Between the icy-cold wind, snow storms and indoor heat, the winter months can wreak serious havoc on your skin and hair. The harsh climate is a recipe for dry, damaged strands if you don’t take proper care when the temperatures drop.

We spoke with celebrity colorist Abby Haliti, whose client list includes Olivia Palermo, Sigourney Weaver and Rita Ora, about what steps you should take to avoid bad hair days during the winter months, both at home and in the salon.

“People tend to forget that the wintertime can be just as potentially damaging to the hair as the summertime,” Haliti told Fox News.


“There are so many factors that can play into harming the hair. Sometimes the hair shaft fails to absorb moisture because the cuticle strands begin to slightly lift due to the dry, cold air, which can result in frizz or breakage since the strands are more brittle.

"Seemingly benign things – like constantly going against high winds while outside – can cause damage to your hair by causing you to brush it extensively, which can lead to breakage in dry or brittle hair. Hair can become dry and prone to static from factors such as friction from clothing, indoor heating and even low humidity,” she said.

Luckily, with a few changes to your routine, you can help combat the elements and keep your hair looking good all season long.

Be mindful of temperature

“Try not to keep your indoor temperatures up too high and remember that hot water in the shower can lead to dehydrated hair,” Haliti said.

She recommends using a sulfate-free shampoo to help maintain your hair’s natural oils, which are more likely to get stripped during the colder months.

Haliti also suggests avoiding heat styling as much as possible, especially if you’re having issues with dry, dull or brittle hair.

Try: Shu Uemura Art of Hair Cleansing Oil Shampoo, $57; at Violet Grey

(Shu Uemura)

Shea Moisture Raw Shea Butter Moisture Retention Shampoo, $11.49; at Ulta

Moisture, moisture, moisture

“Aim to get in a good amount of moisture into your hair routine, as keeping hair moisturized and sleek will help with this as well. Products can also help you combat harsh elements,” she said.

Haliti advocates adding moisture into your hair care routine any way you can, from leave-ins to masks to professional salon treatments.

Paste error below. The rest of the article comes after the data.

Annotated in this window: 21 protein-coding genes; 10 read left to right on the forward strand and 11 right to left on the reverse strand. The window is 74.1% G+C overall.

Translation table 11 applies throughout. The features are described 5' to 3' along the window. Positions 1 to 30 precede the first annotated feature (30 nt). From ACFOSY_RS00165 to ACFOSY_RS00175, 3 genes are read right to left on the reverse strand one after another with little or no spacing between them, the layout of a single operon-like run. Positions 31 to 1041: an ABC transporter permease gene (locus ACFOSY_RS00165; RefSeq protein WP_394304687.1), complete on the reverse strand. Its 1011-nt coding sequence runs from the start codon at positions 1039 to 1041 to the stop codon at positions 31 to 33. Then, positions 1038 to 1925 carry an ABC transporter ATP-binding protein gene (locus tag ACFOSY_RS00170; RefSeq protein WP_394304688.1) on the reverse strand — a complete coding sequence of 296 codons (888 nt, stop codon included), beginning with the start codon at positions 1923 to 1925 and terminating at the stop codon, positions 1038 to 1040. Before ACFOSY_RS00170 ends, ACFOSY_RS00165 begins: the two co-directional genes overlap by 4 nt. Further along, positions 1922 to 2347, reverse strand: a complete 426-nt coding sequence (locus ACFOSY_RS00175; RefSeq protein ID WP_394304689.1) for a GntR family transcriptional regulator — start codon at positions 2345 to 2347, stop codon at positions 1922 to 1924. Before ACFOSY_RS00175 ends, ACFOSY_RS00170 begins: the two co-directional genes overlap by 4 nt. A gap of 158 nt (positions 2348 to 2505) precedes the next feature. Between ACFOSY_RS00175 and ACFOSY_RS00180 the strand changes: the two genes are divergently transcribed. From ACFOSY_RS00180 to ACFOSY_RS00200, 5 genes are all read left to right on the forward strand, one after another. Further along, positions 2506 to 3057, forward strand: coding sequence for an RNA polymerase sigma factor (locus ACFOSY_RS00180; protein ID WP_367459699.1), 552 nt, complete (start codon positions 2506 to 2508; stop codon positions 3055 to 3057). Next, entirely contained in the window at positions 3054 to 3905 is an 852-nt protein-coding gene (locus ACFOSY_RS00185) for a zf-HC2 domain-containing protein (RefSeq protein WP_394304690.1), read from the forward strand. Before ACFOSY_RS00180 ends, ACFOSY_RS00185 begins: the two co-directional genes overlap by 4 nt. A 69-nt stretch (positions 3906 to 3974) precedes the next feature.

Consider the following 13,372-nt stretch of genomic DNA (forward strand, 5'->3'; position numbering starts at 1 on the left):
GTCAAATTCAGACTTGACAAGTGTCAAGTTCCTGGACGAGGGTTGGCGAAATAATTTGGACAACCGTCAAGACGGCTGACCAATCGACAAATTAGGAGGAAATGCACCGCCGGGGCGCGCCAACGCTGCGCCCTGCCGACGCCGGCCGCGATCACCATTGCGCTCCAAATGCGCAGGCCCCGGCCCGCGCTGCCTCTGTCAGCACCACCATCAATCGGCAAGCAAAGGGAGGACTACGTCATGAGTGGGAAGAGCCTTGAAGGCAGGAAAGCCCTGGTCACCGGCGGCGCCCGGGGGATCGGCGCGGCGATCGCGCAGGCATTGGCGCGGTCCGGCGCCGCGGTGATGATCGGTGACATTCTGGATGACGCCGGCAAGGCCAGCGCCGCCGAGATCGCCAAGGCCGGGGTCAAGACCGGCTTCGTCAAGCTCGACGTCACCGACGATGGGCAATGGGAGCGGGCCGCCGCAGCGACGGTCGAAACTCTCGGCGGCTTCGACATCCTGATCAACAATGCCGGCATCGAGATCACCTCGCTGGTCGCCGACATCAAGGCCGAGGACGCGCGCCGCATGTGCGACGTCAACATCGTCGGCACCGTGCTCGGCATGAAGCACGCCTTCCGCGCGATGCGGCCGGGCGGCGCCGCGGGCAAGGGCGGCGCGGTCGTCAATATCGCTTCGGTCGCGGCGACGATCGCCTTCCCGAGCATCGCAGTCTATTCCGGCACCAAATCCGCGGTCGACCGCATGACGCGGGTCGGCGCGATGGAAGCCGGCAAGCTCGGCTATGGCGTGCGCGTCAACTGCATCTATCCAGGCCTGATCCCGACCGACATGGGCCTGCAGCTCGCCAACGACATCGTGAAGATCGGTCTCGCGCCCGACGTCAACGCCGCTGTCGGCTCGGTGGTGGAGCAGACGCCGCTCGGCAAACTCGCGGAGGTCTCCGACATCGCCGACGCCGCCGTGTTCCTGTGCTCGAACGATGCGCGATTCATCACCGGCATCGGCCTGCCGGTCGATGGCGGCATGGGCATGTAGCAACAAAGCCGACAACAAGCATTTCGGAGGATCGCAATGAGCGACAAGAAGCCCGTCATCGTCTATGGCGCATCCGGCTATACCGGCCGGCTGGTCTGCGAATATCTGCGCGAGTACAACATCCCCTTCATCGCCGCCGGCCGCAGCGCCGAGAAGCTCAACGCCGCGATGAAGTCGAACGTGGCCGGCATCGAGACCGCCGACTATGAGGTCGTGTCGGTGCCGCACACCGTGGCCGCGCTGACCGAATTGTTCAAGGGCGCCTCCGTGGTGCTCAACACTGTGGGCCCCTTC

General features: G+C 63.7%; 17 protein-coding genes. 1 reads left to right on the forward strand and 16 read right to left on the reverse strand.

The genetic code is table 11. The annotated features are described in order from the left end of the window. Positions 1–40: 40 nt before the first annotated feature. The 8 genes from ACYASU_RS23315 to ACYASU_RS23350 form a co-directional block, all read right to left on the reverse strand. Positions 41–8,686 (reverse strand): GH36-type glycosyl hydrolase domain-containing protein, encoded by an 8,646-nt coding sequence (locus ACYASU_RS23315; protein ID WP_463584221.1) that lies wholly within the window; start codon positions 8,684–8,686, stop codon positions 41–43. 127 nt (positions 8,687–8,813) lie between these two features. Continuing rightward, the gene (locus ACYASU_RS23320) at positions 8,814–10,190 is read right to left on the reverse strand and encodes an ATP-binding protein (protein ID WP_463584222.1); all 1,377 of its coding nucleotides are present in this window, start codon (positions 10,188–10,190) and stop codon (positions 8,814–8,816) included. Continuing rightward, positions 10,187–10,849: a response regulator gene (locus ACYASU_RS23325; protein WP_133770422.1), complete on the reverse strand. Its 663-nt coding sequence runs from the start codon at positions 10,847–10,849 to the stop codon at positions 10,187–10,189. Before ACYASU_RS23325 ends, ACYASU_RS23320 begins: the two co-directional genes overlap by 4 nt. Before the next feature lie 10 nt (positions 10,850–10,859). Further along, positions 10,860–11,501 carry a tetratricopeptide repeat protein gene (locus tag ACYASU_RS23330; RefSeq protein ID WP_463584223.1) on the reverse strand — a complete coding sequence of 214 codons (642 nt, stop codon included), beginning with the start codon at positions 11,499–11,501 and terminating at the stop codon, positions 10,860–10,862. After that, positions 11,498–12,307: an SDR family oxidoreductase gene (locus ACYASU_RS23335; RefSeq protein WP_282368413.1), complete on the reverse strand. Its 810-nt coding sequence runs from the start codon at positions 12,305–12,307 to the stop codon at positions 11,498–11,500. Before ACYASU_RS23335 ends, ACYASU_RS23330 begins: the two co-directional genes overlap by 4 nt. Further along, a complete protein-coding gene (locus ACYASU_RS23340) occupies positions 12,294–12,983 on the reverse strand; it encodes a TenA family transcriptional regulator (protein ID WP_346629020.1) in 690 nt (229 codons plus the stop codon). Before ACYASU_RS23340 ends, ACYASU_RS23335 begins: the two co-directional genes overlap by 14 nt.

“Treat yourself to hair masks or hair treatments to help with moisture and dullness. If you know that you’re going to be getting your hair styled when you make a trip to the salon, you should consider getting a moisturizing treatment as well. Even doing your own moisturizing mask at home can help combat the effects of heat styling. Also, invest in good heat protectant products that will help avoid your hair from being harmed,” she said.

“And don’t be afraid to make leave-in conditioner your best friend, which can work to smooth, detangle, eliminate frizz, add shine, repair split ends, boost feelings of moisture and manageability, and protect against UV damage,” she added.

Try: Shu Uemura Art of Hair Essence Absolue Nourishing Protective Hair Oil, $69; at Violet Grey

(Shu Uemura)

Davines Nourishing Hair Building Pak, $37; at Davines


Milbon Moisture Professional Treatment; Price and availability vary by salon


Verb Ghost Prep, $16; at Verb


Buy a humidifier

“If you must heat style and particularly love having the heat up inside, but don’t have much time to maximize any moisture treatments, consider investing in an air humidifier to help keep moisture locked inside of the house. Those tiny things can make a huge difference in the long-run,” the colorist said.

Try: Dyson Humidifier AM10, $349; at Dyson


Objecto H3 Hybrid Ultrasonic Humidifier, $100; at Bed Bath and Beyond 


Get regular trims

“Make sure that you also continue getting your hair regularly trimmed which helps maintain healthy hair,” Haliti said.



Cover up

“The wintertime can bring some pretty disastrous weather and expose our hair to many elements. Sometimes this can feel like a never-ending cycle. Battling harsh winds while walking outside can become a hassle, but you can use scarves and hats to combat this,” she recommended.

Try: Everlane Soft Wool Waffle Beanie, $35; at Everlane